Undersea Vehicle Navigation
Navy SBIR 2015.1 - Topic N151-043
NAVSEA - Mr. Dean Putnam - [email protected]
Opens: January 15, 2015 - Closes: February 25, 2015 6:00am ET

N151-043 TITLE: Undersea Vehicle Navigation

TECHNOLOGY AREAS: Ground/Sea Vehicles

ACQUISITION PROGRAM: PEO SUBS PMS 485, Maritime Surveillance Systems, Distributed Sensors Group

The technology within this topic is restricted under the International Traffic in Arms Regulation (ITAR), 22 CFR Parts 120-130, which controls the export and import of defense-related material and services, including export of sensitive technical data, or the Export Administration Regulation (EAR), 15 CFR Parts 730-774, which controls dual use items. Offerors must disclose any proposed use of foreign nationals (FNs), their country(ies) of origin, the type of visa or work permit possessed, and the statement of work (SOW) tasks intended for accomplishment by the FN(s) in accordance with section 5.4.c.(8) of the solicitation. Offerors are advised foreign nationals proposed to perform on this topic may be restricted due to the technical data under US Export Control Laws.

OBJECTIVE: Develop an inexpensive embedded navigation tracking system for a small unmanned, bottom contact, undersea vehicle.

DESCRIPTION: The Department of the Navy (DoN) is developing an undersea burial vehicle that crawls at approximately 0.5-knots along the ocean bottom burying � to �-inch (in) diameter cable up to 1-kilometer (km) long. An inexpensive navigational system is necessary to provide accurate location inputs to the vehicle controls system. Desired accuracy is plus or minus (�) 6-in along a notional 1-km track. Current navigational systems for undersea vehicles have the potential to provide this degree of accuracy but are prohibitively expensive for the targeted DoN system that is a one-time use, expendable burial vehicle.

The objective is to produce a small, low power, short operational life, highly accurate inertial navigation system for under $5K production cost. Current high accuracy systems integrate multiple sensors and systems such as Inertial Navigation System (INS) (References 1 and 2), Doppler Velocity Log (DVL) (Reference 3), and Global Positioning System (GPS) (Reference 4) to achieve high accuracy standards (References 1 and 2). GPS does not work through sea water. Optical systems require image matching, which is not available.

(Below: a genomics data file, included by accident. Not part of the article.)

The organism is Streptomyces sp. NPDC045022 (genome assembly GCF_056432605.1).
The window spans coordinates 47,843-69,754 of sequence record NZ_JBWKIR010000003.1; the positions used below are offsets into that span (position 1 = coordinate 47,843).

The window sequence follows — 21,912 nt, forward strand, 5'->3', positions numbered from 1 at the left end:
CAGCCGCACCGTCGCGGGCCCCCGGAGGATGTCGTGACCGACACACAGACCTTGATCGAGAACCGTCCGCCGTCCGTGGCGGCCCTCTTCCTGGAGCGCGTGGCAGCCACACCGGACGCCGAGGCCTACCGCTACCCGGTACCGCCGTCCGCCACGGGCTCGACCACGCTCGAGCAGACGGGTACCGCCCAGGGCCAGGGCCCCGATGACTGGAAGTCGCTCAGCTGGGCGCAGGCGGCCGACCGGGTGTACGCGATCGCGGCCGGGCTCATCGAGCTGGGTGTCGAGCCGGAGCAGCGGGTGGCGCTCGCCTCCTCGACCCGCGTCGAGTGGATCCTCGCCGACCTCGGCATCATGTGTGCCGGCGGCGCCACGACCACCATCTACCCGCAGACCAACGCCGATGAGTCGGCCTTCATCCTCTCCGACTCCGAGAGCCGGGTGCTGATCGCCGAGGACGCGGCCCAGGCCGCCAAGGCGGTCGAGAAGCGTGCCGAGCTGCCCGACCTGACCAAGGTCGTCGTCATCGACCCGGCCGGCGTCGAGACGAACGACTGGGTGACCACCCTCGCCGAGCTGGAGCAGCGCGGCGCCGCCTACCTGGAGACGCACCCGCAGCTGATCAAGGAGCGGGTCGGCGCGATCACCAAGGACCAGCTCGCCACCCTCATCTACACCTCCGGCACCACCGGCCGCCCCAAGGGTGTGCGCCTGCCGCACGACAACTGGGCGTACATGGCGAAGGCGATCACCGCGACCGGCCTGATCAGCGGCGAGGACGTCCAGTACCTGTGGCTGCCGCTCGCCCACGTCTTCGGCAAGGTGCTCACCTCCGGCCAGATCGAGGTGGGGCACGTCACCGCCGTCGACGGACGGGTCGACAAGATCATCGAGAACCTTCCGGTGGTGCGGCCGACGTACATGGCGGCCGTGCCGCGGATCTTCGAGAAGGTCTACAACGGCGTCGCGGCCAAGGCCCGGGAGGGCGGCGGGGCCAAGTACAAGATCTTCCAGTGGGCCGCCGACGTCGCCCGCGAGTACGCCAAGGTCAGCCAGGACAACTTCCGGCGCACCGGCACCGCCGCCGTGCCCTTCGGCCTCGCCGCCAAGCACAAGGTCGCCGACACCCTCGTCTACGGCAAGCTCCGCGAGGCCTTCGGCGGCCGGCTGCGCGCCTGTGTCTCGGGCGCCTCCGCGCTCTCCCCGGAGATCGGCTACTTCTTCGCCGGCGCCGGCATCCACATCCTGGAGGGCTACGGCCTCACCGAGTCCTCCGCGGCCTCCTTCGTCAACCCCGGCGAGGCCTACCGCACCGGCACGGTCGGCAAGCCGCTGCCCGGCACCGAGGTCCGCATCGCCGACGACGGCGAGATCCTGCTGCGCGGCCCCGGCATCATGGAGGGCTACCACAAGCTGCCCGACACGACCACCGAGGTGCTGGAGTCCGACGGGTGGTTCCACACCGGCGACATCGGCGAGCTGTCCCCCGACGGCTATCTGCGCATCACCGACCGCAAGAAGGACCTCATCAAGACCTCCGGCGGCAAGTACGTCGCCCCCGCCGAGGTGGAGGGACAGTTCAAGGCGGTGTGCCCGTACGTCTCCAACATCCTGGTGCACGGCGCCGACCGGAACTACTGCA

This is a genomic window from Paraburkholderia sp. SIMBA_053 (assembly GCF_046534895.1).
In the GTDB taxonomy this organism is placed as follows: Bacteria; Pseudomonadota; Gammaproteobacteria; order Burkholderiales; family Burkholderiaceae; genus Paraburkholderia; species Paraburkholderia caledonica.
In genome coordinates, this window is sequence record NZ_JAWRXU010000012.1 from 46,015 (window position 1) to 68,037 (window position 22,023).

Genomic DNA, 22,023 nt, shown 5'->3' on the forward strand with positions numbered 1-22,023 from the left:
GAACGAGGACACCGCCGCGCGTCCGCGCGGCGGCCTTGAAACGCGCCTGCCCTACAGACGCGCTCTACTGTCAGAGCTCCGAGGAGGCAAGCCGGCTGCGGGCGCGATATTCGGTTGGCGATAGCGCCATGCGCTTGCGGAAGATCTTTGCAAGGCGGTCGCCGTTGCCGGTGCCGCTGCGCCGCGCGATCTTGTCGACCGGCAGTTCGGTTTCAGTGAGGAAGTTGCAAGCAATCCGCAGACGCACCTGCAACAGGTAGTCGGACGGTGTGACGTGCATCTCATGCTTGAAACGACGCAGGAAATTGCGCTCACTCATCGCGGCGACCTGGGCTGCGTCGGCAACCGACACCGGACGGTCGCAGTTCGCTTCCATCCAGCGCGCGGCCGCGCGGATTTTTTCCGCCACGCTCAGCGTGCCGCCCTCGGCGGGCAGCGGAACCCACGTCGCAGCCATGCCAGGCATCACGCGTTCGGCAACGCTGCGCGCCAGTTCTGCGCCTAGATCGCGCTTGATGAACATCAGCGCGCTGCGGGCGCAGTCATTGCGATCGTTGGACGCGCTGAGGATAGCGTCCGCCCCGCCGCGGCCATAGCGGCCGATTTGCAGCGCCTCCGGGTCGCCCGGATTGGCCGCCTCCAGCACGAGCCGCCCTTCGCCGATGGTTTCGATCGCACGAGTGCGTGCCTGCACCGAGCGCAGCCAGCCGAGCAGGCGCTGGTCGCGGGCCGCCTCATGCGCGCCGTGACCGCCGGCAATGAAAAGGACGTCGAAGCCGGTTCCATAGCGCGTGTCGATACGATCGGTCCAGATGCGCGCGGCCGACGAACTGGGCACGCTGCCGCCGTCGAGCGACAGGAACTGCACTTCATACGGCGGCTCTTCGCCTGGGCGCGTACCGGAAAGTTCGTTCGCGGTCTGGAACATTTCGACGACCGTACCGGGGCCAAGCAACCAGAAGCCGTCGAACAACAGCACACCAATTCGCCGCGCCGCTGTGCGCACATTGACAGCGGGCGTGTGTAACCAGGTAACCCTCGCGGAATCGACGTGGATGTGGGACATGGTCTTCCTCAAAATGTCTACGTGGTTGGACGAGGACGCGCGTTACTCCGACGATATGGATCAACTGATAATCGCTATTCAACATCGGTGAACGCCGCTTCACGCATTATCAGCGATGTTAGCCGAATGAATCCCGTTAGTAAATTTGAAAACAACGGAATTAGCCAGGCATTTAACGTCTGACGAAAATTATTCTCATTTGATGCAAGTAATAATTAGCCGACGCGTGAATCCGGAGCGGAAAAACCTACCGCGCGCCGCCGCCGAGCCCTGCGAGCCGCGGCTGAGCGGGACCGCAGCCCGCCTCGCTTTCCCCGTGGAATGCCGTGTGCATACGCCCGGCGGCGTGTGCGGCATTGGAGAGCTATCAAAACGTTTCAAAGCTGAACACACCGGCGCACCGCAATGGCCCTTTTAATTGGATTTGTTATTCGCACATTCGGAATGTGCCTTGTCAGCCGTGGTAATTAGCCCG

This SBIR is looking for innovative and inexpensive methods to track the path of the vehicle and provide position data to the navigation controller. The navigation system is size-, weight- and power-limited. It should not consume more than 20-watts continuous power for the mission and needs to fit into a 4-in cubed (i.e., 64 cubic inch) volume within the undersea vehicle.

PHASE I: The Company will develop a concept for an improved Undersea Vehicle navigational tracking and feedback system that meets the requirements as stated in the description section. The company will validate the concept and demonstrate the feasibility of the concept in meeting the Navy needs. Feasibility will be established by analytical modeling.

PHASE II: Based on the results of Phase I and the Phase II contract statement of work, the company will develop a prototype navigation tracking system for evaluation. The prototype will be implemented in a mock vehicle mission with test cable and evaluated to determine its capability in meeting Navy requirements of Undersea Vehicle Navigational Tracking and Positional System. Performance will be demonstrated through lab or at-sea testing at a range suitable for easy measurement of results. Evaluation will be conducted by comparing and validating navigation tracking results to measured results in the range over multiple lay downs.

PHASE III: The company will be expected to support the Navy in integrating the Undersea Vehicle Navigational Tracking and Positioning system into the targeted DoN system to determine its effectiveness in an operationally relevant environment. The company will support the Navy for at-sea test and validation to certify and qualify the system for Navy use.

PRIVATE SECTOR COMMERCIAL POTENTIAL/DUAL-USE APPLICATIONS: The undersea vehicle navigational tracking and positioning system will be useful in any industry that needs autonomous vehicles such as the gas and oil industry, as well as Department of Homeland Security (DHS) in monitoring ports and coastal waters.

1. Panish, R. and Taylor, M. "Achieving High Navigation Accuracy Using Inertial Navigation Systems in Autonomous Underwater Vehicles," OCEANS, 2011 IEEE � Spain,6-9 June 2011.

2. Walchko, K; Nechyba, M; Schwartz, E; and Arroyo, A. "Embedded Low Cost Inertial Navigation System." Florida Conference on Inertial Navigation Systems 2003.

3. "Workhorse Navigator Doppler Velocity Log." Teledyne RD Instruments. 2013. Teledyne Technologies Incorporated. 1 March 2013 < http://www.rdinstruments.com/navigator.aspx>

4. Kwak, S. "Incorporation of Global Positioning System into Autonomous Underwater Vehicle Navigation." Proceedings of the 1992 Symposium on Autonomous Underwater Vehicle Technology 1992: 291-297.

KEYWORDS: Unmanned undersea vehicle navigation and control; Unmanned undersea vehicle positioning; Inertial navigation; Autonomous undersea vehicle navigation and control; Unmanned Undersea Vehicles; Vehicle Navigation

DoD Notice:  
Between December 12, 2014 and January 14, 2015 you may talk directly with the Topic Authors (TPOC) to ask technical questions about the topics. For reasons of competitive fairness, direct communication between proposers and topic authors is
not allowed starting January 15, 2015 , when DoD begins accepting proposals for this solicitation.
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